Deadly head-on crashes caused by a driver traveling the wrong way — they're crashes we've been tracking for a while, asking law enforcement and legislators what can be done to stop them and make the roads safer.
There were 27 wrong way crashes in 2017 in Ohio. Seventeen of those were fatal. Thirty in 2016, 18 of which were fatal. According to ODOT, many involved a driver who was under the influence.
With 288,551 total crashes last year, wrong-ways are considered rare. They make up less than 2 percent of deadly crashes.
They're also considered incredibly dangerous and that is why the state is now prioritizing the crashes and taking a proactive approach through a Wrong Way Task Force — a partnership between ODOT, the Ohio State Highway Patrol and law enforcement with a focus on what can be done to put an end to them.
"One of the things we wanted to do was bring together everybody who's involved from the law enforcement portion of this, from the transportation portion of this to get better data on where these incursions are happening," ODOT spokesman Matt Bruning told News 5.
Bruning said they just got the ball rolling, with their first meeting just last week.
"The challenge is we've got more than 5,200 ramps in the state and we are searching for a needle in a haystack we aren't seeing repeat entries from a single point ramp," he said.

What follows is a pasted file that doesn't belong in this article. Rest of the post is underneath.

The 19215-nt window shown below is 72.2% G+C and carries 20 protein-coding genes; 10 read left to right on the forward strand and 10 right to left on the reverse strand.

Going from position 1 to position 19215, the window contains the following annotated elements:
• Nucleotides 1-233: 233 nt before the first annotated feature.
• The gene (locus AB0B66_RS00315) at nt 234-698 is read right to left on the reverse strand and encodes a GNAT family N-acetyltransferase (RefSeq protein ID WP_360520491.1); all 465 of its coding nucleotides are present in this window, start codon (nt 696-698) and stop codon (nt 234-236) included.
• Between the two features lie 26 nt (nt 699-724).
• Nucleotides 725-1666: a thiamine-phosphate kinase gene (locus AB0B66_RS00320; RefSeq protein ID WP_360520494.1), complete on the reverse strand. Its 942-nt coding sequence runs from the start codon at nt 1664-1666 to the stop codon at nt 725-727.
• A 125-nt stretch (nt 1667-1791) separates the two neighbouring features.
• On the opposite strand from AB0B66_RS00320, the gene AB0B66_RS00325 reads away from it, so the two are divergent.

However, they've already identified one problem — the need for data on the crashes when they don't result in crashes.
ODOT is not always alerted unless there's an accident.
"We have to rely on someone notifying us in some fashion," Bruning said.
As far as tactics other states have used to minimize wrong ways, that we've reported in the past, like the use of sensors and speakers on the interstate in Arizona? We were told the challenge is finding the best location for a similar system.
As for the idea of spike strips, presented by some of Northeast Ohio's local first responders, ODOT has determined those will not work either.
"It's not an option, they don't work for this function, they're not built for this function so spike strips are not something we are looking at," Bruning said.
He added that they have identified an idea that could work — the use of flashing lights on ramps that alert a driver who is about to enter the wrong way.
"Hopefully that will catch their attention! The key is catching the attention of the wrong way driver to try to alert them they're going the wrong way," he said.
The only issue is where to put them.
According to Bruning, right now ODOT's Wrong Way Task Force is focused on getting better data on wrong way drivers coupled with crash data to identify what ramps they should focus on.